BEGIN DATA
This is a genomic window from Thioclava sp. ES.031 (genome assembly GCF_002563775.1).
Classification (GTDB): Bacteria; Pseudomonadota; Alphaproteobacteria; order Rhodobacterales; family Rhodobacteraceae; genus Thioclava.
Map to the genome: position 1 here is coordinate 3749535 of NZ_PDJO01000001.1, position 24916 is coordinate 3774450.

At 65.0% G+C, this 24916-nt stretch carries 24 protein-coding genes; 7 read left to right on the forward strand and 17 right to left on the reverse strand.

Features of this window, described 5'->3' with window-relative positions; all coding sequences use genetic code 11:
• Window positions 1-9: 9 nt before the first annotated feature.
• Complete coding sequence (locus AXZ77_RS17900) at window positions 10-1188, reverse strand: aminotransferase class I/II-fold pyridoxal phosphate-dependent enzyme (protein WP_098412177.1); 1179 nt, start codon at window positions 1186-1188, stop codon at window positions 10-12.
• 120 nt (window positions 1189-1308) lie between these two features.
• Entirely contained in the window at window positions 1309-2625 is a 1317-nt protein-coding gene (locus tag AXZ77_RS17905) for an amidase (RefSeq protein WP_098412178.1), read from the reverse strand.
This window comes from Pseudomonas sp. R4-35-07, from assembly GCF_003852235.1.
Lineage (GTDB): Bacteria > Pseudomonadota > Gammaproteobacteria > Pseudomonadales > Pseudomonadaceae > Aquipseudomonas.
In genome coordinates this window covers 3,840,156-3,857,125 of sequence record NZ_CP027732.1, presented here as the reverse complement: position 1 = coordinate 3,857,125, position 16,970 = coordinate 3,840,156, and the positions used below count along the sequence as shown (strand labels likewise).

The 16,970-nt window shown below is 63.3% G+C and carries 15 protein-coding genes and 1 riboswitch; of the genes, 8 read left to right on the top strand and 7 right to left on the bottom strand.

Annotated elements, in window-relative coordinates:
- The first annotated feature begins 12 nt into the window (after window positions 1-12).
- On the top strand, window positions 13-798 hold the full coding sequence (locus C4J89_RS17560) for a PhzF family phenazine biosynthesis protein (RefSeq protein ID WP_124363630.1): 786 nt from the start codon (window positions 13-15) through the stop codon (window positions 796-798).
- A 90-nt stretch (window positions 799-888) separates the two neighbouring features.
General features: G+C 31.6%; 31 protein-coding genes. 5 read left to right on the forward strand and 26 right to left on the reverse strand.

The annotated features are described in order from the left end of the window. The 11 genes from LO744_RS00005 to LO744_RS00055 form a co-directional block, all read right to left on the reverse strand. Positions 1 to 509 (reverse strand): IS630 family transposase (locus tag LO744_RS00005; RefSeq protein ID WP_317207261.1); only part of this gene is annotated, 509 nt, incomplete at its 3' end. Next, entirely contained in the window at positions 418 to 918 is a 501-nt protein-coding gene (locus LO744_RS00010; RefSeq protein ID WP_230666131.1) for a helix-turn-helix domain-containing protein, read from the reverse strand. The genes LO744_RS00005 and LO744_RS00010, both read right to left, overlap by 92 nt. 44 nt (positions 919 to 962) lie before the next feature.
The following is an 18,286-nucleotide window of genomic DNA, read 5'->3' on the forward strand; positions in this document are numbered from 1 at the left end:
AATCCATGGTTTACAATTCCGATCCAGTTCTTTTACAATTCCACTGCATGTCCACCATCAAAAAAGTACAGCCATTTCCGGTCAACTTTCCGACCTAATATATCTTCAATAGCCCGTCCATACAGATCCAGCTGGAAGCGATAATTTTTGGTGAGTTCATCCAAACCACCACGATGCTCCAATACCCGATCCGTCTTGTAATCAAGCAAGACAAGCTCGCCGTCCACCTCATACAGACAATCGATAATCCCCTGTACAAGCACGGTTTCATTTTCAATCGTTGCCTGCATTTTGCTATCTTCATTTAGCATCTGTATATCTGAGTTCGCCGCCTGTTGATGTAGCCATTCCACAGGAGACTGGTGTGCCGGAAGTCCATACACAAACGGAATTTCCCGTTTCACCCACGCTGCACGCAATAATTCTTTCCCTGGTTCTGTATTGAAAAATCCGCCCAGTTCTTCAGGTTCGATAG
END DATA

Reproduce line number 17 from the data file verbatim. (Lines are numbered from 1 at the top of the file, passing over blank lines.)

- A 90-nt stretch (window positions 799-888) separates the two neighbouring features.